Day 35, Sunday, March 30, Cape Town, South Africa

The Crystal Symphony is in Sihanoukville, Cambodia. The Crystal Serenity is at sea from Cape Town to Walvis Bay, Namibia. The MS Amsterdam is at sea from Durban to Cape Town.

My morning walk was to the far end of the large port basin where it turned out there were still buildings between me and the sea and the clouds were quite thick, but the sun at least found a way to make itself known.

I set off at 9 on the HopOnHopOff bus’s outer loop, going as far as central Cape Town. Their map had marked out a 25-minute central walking tour with my church at about the 3/4 point of the walk. The walk took me along pedestrian and commercial streets, past St. Georges Cathedral, and through the Company’s Garden’s, There are several styles of landscape and a prominent statue of Cecil Rhodes, imperialist, philanthropist, and founder of both the colony of Rhodesia and Rhodes scholarships. The walk got me to Central Methodist Mission just in time for the 10AM service. It seemed to be quite a varied congregation, and the organ was lovely.

The remainder of the bus route was largely a country drive, with my one remaining stop being the Kirstenbosch Botanical Gardens. On the way there we passed the hospital where the world’s first heart transplant had been done.

The Gardens are very large with a lot of diversity, and a wide variety of walking paths. In addition to the usual things you would expect in a botanical garden there was a display of petrified wood and a sculpture garden.

The remainder of the tour looped first through wine country and then back along the coast with lovely beaches on one side and grand mountains on the other.

I returned to the Waterfront about 3:30 and briefly toured Jetty 1, the transfer point for people going to Robben Island during it’s years as a leper colony and as a prison. There were 2 waiting rooms, one for visitors and a second for prisoners.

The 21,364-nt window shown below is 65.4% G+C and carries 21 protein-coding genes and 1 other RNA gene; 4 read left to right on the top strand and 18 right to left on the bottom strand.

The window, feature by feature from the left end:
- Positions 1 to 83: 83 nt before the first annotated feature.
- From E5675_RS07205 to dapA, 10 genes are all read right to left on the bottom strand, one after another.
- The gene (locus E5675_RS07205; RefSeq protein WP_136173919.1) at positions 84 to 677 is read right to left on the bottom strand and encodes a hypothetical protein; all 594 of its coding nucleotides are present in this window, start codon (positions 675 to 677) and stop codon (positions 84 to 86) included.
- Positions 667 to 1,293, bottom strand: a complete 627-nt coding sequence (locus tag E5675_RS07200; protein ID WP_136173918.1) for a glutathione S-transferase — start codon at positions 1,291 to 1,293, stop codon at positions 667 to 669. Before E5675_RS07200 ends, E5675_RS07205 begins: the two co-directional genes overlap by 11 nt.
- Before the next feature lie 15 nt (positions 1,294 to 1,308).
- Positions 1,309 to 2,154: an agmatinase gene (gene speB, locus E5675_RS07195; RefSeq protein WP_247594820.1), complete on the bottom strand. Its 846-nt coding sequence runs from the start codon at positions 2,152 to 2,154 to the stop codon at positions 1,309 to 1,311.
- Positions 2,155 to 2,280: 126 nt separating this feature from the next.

The final part of my day’s touring was the HOHO bus “Night
tour”. Leaving the V&A waterfront at 5:30, we essentially followed the red route in reverse, but going to Signal Hill instead of Table Mountain. Since I had been on most of the route twice already, the only new thing I noticed was a tower with a ball that used to be raised and dropped precisely at 1PM so ancient mariners could precisely set their watches, important for taking sextant readings.

At Signal Hill the views were superb but the real attraction was the sunset. The sun came down clearly and crisply, with a lovely orange color persisting after sunset. We returned through darkness by a more direct route, arriving back at V&A about 7:30.

When I returned to the hotel there was a message in the room with a driver’s name and pickup time for my safari tomorrow.

I’ll take as my parting shot a portion of Pastor Alan Storey’s Benediction, which was posted on a screen as he spoke. There are actually some other parts I liked better but wasn’t quick enough with the camera to capture them:

“May God bless us with tears to shed for those who suffer from pain, rejection, starvation, and war, so that we may reach out our hand to comfort them and turn their pain to joy”.


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